On the Canada Cliffs in 2015,
with Echo Lake Beach far below
On the Canada Cliffs in 2015

Carriage Roads

Leisurely Hike on a
Carriage Road in 2015
Leisurely Hike on a Carriage Road in 2015

There are about 55 miles of well-maintained, bucolic, endlessly beautiful carriage roads for hiking, horseback riding, and bicycling in the park. No motor vehicles are allowed on these roads. If bringing your own bicycle is not feasible, don't worry. Excellent bikes are available for rent in Bar Harbor for a half or full day or more. You may also rent a bike rack to avoid the arduous (and sometimes dangerous) task of pedaling from town into the park.

These carriage roads offer some of the best examples you'll find of the care and forethought that went into the design and construction of Acadia National Park's public access byways.

Some of the carriage roads trails have moderate-to-steep grades, others are easier. You'll definitely want to consult a trailmap.

Hiking Trails

Dad and the Girls
Climbing The Beehive, 1996:
Dad & Girls Climbing Beehive

Ms. B. At the Base
of the Beehive, 2013
Ms. B. at the base of the BeeHive=

Ascending the Beehive, 2015
Ascending the BeeHive=


Acadia offers far too many wonderful hiking trails to list here. Over the years, we've hiked almost every trail on the island; it's our favorite activity there and a primary reason for loving the park so much. Pick up a trail guide in town or at the Park Entrance Visitor Center, and plan a hike according to your skill level. There are well-marked trails that range from level, shoreline walks to outrageous near-vertical climbs, and everything in between. Here's a sampling of our favorites:

  • the Precipice for the most challenging hike and climb (see below)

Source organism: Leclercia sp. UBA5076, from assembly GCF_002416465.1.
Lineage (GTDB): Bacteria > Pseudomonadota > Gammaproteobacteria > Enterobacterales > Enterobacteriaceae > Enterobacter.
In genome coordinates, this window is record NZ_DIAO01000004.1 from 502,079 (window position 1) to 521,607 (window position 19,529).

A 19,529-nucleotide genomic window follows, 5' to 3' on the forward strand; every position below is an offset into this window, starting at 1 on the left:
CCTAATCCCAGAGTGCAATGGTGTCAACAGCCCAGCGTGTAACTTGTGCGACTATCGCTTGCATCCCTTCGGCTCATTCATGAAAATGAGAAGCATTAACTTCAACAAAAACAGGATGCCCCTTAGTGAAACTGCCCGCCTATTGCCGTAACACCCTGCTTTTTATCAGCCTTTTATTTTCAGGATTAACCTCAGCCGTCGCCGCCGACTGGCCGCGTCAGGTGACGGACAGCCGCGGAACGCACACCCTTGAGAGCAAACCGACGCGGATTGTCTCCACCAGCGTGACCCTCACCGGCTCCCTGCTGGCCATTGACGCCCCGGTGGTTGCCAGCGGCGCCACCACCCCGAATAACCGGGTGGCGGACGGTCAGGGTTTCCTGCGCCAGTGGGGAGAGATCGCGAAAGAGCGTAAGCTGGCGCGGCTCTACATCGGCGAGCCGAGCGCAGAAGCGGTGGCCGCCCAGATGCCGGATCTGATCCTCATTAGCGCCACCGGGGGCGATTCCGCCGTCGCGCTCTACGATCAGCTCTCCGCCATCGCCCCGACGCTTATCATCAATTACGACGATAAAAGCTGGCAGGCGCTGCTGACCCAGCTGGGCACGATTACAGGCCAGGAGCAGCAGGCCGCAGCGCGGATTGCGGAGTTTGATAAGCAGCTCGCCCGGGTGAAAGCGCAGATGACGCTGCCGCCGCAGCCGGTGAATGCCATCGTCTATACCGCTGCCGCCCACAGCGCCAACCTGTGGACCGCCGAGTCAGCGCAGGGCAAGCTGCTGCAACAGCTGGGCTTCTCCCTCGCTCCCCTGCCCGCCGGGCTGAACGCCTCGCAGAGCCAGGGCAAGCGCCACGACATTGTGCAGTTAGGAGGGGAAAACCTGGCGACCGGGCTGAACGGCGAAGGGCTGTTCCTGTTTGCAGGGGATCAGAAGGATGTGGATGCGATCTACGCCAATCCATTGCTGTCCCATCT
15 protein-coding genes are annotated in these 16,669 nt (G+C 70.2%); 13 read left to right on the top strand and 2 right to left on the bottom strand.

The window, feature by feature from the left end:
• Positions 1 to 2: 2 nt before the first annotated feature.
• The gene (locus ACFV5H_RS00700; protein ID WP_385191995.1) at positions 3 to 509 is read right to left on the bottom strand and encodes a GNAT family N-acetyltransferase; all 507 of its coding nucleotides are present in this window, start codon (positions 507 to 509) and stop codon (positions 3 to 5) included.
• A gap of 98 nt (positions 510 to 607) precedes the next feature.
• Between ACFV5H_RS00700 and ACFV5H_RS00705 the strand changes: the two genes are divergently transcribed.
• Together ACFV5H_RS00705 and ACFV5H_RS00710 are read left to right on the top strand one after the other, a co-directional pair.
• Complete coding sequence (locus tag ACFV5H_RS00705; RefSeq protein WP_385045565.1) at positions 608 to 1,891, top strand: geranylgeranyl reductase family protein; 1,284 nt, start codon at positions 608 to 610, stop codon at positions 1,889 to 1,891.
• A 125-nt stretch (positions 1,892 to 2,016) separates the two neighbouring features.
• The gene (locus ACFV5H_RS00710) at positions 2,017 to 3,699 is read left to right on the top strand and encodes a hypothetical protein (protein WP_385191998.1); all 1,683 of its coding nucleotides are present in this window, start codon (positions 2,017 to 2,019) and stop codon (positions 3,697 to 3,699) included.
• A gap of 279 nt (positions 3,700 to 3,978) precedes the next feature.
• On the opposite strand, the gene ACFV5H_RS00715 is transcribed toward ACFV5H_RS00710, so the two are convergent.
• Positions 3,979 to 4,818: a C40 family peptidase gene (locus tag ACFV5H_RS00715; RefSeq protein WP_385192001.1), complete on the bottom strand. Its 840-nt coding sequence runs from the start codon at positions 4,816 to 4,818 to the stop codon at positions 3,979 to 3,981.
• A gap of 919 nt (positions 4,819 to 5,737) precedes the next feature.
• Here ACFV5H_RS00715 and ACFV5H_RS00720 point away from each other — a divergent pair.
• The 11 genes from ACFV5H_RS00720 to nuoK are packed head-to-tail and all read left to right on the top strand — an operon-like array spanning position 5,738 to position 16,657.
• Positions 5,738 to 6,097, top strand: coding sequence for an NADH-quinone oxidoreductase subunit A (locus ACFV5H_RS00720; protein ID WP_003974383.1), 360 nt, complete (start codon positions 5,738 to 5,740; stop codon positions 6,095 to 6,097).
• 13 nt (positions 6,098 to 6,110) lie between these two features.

• the Beehive to the Bowl for a shorter version of a precipice-like vertical climb (see below)
  • the Perpendicular/Razorback loop for experienced, intrepid hikers
  • Beech Cliffs trail (discussed above) for the most rewarding hike relative to its length
  • Sargent Mountain via the Asticou Trail (including Sargent Mountain Pond) for a long but moderate hike to a beautiful mountain-top pond
  • Conner's Nubble for a relatively short and easy but rewarding interior hike

Plan ahead. Except for trails designated as "easy," most require adequate preparation on your part. Always bring detailed maps, plenty to drink, good hiking shoes or boots, your camera, and a watch. Don't start out on hiking rails in the late afternoon; once the sun begins to set it will get very dark and easy to lose sight of trail markers. Many people have inquired about cellphone reception on the trails, and we recommend that you don't depend on it unless your phone uses satellite connectivity. If you're bringing your dog, stay off the trails with vertical climbs unless you can carry the dog in your pack. Overnight camping in the park is prohibited except in designated campgrounds.